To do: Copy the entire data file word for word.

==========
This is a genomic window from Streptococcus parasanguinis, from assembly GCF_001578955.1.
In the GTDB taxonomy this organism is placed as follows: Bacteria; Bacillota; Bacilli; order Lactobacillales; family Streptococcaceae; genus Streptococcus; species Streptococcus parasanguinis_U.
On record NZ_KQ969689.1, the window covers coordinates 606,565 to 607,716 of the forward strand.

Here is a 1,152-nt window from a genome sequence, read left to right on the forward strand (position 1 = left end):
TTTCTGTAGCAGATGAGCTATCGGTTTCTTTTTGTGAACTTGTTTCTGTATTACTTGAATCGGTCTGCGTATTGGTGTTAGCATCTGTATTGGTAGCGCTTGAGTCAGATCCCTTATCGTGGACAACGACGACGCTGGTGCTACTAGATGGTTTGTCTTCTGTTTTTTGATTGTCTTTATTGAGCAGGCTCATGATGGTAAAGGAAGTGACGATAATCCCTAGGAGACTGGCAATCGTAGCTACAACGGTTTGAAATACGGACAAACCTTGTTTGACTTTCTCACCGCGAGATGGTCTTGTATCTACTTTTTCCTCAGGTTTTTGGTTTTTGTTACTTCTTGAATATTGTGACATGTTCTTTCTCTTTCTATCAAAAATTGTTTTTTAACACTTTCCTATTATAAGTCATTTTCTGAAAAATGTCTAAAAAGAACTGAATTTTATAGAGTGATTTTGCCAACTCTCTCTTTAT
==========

This is a genomic window from Streptococcus parasanguinis, from assembly GCF_001578955.1.
In the GTDB taxonomy this organism is placed as follows: Bacteria; Bacillota; Bacilli; order Lactobacillales; family Streptococcaceae; genus Streptococcus; species Streptococcus parasanguinis_U.
On record NZ_KQ969689.1, the window covers coordinates 606,565 to 607,716 of the forward strand.

Here is a 1,152-nt window from a genome sequence, read left to right on the forward strand (position 1 = left end):
TTTCTGTAGCAGATGAGCTATCGGTTTCTTTTTGTGAACTTGTTTCTGTATTACTTGAATCGGTCTGCGTATTGGTGTTAGCATCTGTATTGGTAGCGCTTGAGTCAGATCCCTTATCGTGGACAACGACGACGCTGGTGCTACTAGATGGTTTGTCTTCTGTTTTTTGATTGTCTTTATTGAGCAGGCTCATGATGGTAAAGGAAGTGACGATAATCCCTAGGAGACTGGCAATCGTAGCTACAACGGTTTGAAATACGGACAAACCTTGTTTGACTTTCTCACCGCGAGATGGTCTTGTATCTACTTTTTCCTCAGGTTTTTGGTTTTTGTTACTTCTTGAATATTGTGACATGTTCTTTCTCTTTCTATCAAAAATTGTTTTTTAACACTTTCCTATTATAAGTCATTTTCTGAAAAATGTCTAAAAAGAACTGAATTTTATAGAGTGATTTTGCCAACTCTCTCTTTAT